So, Digvijaya Singh shared the stage with Zakir Naik? Big deal!
Just before the release of My Name is Khan, NDTV invited Shahrukh Khan, Karan Johar, Alyque Padamsee and a few other guests to discuss whether Hindi films were stereotyping Muslims. As the star spoke one by one, discussing the portrayal of Muslims in Bollywood, a wiry man in a dark suit and a white skull cap, waited patiently for his chance on the stage. His name: Zakir Naik.
Around the same time, The Indian Express included Naik in its annual list of 100 Most Influential Indians, ranking him just below Sri Sri Ravishankar and above the likes of E Sreedharan and Akshay Kumar. "Comparative religion specialist Dr Zakir Naik has emerged as a cult figure of sorts among Muslims. His public lectures are broadcast on Peace TV (a channel aired in 125 countries that he runs with the help of donations) and recorded and sold in CDs," The Indian Express wrote explaining the preacher’s inclusion.
A few years before this, drawn by Naik’s reputation and arguments, Sri Sri agreed to discuss with him the nuances of Islam and Hindutva. While Naik spoke extempore, rattling off lines from various scriptures, Sri Sri appeared a little ill-prepared for the debate and had to even apologise for being lax, a point that was duly noted by those who followed the debate.
Naik, it is apparent, was a well-established Islamic scholar among media houses and religious gurus. He was accorded intellectual legitimacy and recognition across platforms, the privilege of company, debates and entry into elite lists.
Is it so surprising then that Congress leader Digvijaya Singh also shared stage with Naik, appeared on his Peace TV channel during one of his signature debates? Does that make the Congress leader a terror sympathiser, a villain?
Singh’s vilification for appearing in a TV programme with Naik is laughable considering that the Islamic preacher has been a public figure for almost a decade. For several years he has been organising TV debates where hundreds, including Hindus, Muslims and Sikhs, participate in large numbers—some out of curiosity, some out of faith. And some, like Sri Sri, to compete with him in the battle of ideas.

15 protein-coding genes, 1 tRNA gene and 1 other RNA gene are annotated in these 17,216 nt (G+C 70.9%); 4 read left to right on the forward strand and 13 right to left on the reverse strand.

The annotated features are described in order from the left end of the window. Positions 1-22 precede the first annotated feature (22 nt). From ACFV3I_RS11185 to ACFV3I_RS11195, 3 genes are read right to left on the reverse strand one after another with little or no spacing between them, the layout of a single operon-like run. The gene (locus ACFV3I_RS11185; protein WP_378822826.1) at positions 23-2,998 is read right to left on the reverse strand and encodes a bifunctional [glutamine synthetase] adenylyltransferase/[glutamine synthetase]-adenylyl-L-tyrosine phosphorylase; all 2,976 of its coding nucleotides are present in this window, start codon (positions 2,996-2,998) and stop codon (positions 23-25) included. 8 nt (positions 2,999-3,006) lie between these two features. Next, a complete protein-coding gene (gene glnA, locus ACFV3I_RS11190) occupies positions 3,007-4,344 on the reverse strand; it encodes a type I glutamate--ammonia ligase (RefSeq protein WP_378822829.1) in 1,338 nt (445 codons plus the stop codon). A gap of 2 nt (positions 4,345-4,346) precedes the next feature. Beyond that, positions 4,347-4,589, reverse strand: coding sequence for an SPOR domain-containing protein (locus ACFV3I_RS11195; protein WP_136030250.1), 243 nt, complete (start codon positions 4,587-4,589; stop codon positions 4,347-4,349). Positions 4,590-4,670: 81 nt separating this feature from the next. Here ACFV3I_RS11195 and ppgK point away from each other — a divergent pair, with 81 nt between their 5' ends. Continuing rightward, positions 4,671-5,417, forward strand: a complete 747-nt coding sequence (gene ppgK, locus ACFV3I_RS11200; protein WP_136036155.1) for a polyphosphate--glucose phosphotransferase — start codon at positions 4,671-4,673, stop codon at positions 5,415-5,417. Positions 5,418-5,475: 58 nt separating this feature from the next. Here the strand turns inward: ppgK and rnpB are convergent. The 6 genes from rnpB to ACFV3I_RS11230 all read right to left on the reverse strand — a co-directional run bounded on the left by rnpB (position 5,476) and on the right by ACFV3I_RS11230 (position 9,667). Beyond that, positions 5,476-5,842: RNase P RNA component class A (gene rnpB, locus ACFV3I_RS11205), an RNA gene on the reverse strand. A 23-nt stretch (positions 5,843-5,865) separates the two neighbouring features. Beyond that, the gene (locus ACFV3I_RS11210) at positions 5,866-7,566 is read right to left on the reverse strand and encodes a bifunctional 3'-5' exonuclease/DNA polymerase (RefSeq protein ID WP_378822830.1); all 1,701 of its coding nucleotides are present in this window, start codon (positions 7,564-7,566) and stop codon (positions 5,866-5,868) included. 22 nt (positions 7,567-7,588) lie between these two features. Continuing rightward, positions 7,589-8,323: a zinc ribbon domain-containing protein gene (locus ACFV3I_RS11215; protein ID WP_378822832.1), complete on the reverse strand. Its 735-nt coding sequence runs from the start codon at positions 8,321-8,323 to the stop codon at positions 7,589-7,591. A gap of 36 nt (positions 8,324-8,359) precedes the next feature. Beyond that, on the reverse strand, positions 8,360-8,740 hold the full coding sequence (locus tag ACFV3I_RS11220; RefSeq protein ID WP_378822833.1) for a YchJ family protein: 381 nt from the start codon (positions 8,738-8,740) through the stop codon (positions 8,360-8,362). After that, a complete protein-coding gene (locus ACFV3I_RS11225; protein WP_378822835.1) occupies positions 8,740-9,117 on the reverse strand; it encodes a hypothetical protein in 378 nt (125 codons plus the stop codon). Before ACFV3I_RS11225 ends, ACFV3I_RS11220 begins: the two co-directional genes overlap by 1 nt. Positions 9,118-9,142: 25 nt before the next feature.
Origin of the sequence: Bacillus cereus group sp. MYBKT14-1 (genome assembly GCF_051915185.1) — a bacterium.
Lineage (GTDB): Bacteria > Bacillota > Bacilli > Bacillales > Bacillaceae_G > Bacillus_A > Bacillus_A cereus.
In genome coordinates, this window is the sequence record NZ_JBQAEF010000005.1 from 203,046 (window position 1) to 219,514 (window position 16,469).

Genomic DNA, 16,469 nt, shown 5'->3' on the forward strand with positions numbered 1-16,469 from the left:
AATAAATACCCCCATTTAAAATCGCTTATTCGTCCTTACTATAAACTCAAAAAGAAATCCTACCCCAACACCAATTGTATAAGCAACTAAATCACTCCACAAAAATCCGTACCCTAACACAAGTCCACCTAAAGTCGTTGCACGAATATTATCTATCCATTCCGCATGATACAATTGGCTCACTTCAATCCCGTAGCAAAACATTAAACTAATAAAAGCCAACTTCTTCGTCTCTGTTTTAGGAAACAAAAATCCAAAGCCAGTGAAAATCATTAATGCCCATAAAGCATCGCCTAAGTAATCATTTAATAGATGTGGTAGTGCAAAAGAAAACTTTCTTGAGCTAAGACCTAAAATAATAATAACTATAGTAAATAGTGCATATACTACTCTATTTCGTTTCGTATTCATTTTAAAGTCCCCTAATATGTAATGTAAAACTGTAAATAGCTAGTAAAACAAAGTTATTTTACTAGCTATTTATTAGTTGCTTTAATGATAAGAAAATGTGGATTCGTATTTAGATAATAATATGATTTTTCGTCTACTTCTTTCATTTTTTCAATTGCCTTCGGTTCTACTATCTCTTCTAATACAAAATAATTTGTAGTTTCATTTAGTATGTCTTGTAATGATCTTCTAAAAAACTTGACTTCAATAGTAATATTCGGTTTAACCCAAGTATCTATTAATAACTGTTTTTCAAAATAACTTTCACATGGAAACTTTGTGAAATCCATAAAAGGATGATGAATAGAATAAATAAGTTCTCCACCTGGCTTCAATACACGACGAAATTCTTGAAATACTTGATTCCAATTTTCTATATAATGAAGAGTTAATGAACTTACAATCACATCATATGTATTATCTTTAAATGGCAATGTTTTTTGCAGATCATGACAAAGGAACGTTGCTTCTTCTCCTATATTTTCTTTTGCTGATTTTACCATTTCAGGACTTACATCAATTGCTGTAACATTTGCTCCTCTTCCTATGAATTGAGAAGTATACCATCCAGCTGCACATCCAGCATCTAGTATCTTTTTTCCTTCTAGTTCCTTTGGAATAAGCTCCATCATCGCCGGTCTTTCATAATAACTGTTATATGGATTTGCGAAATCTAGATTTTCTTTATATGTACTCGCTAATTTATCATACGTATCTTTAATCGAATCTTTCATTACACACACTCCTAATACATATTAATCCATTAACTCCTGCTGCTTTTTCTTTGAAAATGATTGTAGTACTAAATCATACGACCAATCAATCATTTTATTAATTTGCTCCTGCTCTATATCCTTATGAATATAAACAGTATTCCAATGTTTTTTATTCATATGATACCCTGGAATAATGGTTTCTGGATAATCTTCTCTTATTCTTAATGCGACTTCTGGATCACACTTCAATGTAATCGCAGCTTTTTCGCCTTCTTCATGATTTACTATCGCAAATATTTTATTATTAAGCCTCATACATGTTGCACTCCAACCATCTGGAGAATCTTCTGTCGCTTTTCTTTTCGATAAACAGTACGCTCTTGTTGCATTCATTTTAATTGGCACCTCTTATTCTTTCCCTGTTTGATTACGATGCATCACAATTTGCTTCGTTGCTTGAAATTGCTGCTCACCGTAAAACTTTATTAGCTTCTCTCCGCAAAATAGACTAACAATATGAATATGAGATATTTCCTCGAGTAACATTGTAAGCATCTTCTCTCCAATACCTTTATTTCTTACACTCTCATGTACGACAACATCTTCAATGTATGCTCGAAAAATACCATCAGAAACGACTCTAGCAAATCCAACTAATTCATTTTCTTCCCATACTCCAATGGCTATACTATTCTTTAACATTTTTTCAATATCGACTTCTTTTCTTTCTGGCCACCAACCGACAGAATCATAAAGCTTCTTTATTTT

Though Naik is in the middle of a controversy since investigations revealed his speeches allegedly inspired perpetrators of the recent Dhaka attack—and a few before that—it should be clear from the initial response of the Indian government that he has never been charged of complicity in any hate crime or a terror attack. So far, he has all the rights of an Indian citizen, including the freedom to speak his mind and meet anyone he wants.
The outrage against Singh is hilarious also because during his meeting with Naik the Congress leader actually exhorted the preacher to spread the message of peace. How does that make Singh guilty of endorsing hate-speech?
It is true that Digvijaya Singh starts salivating every time he sees an opportunity to influence minority voters and his appearance on Peace TV may have something to do with his eternal quest for appearing more secular than thou.
But that makes him an opportunistic politician, not a fan of Wahhabi ideology.